Mesillas Yesharim - Searching For Love
מסילת ישרים ח"א .הקדמת הרב המחבר. עמ' קלג - קלו
The Mesillas Yesharim writes: “Man must establish a firm love in his heart for the Blessed One, to the point that he awakens his soul to give Him satisfaction, just as one wishes to satisfy his father and mother, and just as he feels pain when his parents are lacking in any way – either due to his part or due to others’ lack of respect – and he should become zealous and full of great joy over being able to do so.”
Here the Ramchal is telling us that when we love for Hashem, it has to be coming from our will to please those whom we love, such as our parents and our spouse. We want to give our loved ones a nachas ruach, a satisfactory feeling, and thus we do what they want. In the same way, when a person purifies himself, he awakens in his heart a yearning to give a nachas ruach to his Creator.
Why does a person wish to give a nachas ruach to another? It is because he loves him. A person wants the best for himself. That is human nature – people want to do what is good for themselves, and they want that everything should go good for them. When a person loves another person, he wants to give over to that other person the very same satisfactory feeling that he wishes for himself.
In other words, it is not that a person strives to give a nachas ruach to others by revealing love for them. Rather, it is that a person already wants a nachas ruach for himself, and this is true even before a person reveals a [healthy] self-love for himself. When we reveal love for others, we broaden our life and bring others into our circle of nachas ruach; and we then wish that others should have the same feeling of nachas ruach that we have for ourselves.
How does this work? How do we extend our own nachas ruach to others?
Simply speaking, a person can work on himself to increase his love for another, and that will in turn motivate him to give a nachas ruach to that person. But this is still just being superficial. The depth of it is as follows. Rav Shimon Shkop wrote [in sefer Shaarei Yosher] that it is not man’s job to create a love for others. Rather, a person naturally loves himself and worries for himself. It is his job to expand his “I”, his love for himself, outwardly towards others. When one learns how to expand beyond his ego, there will automatically be love for others and a wish that others should have it good.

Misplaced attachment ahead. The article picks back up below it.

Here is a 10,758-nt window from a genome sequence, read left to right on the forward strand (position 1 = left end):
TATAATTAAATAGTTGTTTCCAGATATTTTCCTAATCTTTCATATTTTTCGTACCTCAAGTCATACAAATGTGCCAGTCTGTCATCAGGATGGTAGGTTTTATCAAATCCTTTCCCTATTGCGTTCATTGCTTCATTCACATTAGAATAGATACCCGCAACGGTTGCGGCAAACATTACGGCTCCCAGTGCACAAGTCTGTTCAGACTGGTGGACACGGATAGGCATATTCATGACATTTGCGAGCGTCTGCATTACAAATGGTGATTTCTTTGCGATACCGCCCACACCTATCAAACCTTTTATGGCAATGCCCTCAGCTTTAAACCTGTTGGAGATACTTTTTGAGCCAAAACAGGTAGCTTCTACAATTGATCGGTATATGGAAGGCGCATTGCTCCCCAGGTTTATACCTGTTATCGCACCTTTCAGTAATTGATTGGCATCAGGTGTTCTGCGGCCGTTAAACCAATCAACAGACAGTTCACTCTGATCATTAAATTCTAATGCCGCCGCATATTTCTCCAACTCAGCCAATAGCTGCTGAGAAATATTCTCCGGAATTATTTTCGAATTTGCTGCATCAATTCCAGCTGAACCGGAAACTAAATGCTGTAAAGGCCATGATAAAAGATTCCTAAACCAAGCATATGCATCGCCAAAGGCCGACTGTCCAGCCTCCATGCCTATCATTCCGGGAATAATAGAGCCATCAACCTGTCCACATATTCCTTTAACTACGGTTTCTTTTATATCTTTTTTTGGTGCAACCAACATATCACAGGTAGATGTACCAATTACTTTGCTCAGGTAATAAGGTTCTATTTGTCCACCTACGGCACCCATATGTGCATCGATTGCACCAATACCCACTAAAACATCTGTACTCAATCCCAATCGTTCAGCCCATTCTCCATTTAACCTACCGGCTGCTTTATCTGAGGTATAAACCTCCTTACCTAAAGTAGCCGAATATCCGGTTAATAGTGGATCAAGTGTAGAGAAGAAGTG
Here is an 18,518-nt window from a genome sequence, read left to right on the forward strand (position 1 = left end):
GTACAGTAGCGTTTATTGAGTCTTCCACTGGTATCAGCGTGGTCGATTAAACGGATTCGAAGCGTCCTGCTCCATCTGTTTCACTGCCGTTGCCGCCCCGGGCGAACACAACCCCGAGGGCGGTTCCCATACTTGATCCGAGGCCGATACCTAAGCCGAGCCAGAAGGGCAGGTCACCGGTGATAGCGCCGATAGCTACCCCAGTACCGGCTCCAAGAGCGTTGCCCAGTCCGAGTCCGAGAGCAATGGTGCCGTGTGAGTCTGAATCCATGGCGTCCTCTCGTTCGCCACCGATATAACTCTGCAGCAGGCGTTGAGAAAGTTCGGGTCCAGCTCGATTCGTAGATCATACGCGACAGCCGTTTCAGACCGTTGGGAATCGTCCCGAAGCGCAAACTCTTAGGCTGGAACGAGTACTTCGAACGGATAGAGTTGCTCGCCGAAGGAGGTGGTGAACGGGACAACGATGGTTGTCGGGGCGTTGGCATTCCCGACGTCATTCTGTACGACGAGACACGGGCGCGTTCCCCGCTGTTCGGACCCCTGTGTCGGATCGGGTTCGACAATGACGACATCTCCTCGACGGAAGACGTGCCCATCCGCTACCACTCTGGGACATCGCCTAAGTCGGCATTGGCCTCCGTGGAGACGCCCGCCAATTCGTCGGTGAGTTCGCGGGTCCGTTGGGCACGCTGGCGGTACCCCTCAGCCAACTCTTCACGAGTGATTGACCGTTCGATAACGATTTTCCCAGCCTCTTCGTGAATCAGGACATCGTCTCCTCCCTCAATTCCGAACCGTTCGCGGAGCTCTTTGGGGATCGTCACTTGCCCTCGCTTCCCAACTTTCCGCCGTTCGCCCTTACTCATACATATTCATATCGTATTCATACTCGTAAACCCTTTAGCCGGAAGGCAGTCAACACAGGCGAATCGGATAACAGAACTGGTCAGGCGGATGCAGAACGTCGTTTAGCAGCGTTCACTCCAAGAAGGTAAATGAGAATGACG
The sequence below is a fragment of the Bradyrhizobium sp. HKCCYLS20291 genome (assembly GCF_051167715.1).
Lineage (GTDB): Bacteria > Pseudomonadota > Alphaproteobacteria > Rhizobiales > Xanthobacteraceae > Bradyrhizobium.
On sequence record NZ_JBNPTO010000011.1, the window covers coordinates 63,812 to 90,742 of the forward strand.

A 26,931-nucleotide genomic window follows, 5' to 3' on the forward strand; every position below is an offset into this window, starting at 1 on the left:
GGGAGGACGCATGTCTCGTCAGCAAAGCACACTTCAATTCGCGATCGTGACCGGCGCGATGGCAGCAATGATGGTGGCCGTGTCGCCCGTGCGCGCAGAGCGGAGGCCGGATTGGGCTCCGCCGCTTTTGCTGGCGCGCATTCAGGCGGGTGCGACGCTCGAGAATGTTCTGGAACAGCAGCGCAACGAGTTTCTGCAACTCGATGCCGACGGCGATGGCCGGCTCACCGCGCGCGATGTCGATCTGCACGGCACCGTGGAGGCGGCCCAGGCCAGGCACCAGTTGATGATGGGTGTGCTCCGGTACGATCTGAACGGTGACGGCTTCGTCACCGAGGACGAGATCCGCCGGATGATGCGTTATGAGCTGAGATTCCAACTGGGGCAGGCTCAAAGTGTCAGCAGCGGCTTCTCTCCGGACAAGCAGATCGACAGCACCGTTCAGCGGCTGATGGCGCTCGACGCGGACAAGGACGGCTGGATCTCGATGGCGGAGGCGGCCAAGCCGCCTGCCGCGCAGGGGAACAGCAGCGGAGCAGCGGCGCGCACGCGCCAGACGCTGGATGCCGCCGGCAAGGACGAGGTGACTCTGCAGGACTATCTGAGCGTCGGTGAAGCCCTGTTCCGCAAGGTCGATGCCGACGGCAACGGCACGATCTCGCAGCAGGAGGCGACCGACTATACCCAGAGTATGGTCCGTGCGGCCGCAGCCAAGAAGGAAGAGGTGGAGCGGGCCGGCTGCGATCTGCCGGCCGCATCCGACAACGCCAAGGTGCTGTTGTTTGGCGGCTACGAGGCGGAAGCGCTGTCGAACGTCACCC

Thus, our avodah is not to get ourselves to love others! Our avodah is rather to reveal outward the love that we already have towards ourselves, and extend that self-love to others. It is to understand that I and another are really one; that just as I love myself, so can I love another Jew. And just as I want the best for myself, so can I want the best for another Jew.
It is written, “Therefore a man shall leave his father and mother and cling to his wife, and they shall become one flesh.” This possuk reveals to us what the essence of love is. Love is to reveal that we are one with another Jew; when we reveal that oneness, there will be ensuing love. It is our nature to love ourselves – we love whatever is a part of us. Thus, if we see others as being a part of us, as being one with us, then we will naturally love others and want the best for them, just like we naturally want the best for ourselves. You must really come to feel that another Jew is a part of you.
Usually, a person has the tendency to seek love from others, and there are very few people who are looking to give love to others. The more a person becomes spiritually purified, however, the more and more he will wish to bestow love upon others, rather than seek to be loved.
The truth is that you can’t “give” love to others if you haven’t yet attained a healthy self-love for yourself. In order to include others in your self-love, there must already be a healthy self-love that you have for yourself. To give love to others, you need to expand beyond yourself – and this is not about expanding your self, but it is rather about including your relatives and friends in your self-love.
But when a person is seeking to receive love from others, he isn’t really seeking to connect with them and become more unified with them. He is rather concerned for his own ego, and he will remain apart from others, as he “seeks love” from others.
Therefore, someone who is searching to be loved by others will, sadly, never find it on this world. The only thing a person can receive from others are mere sparks of love, like an act of kindness or nice words which express love, but a person seeking love can never receive actual love from others. Why? It is because love is reciprocal. Since the person is seeking love from others, he is not yet giving love to others, and therefore, others will reciprocate in kind. They will not love him back in the way he wants to be loved, because they do not that they are being loved by the person who is seeking love from them. This is based on the possuk (Mishlei 27:19): “As water reflects a face to a face, so does the heart of man reflect on to another.”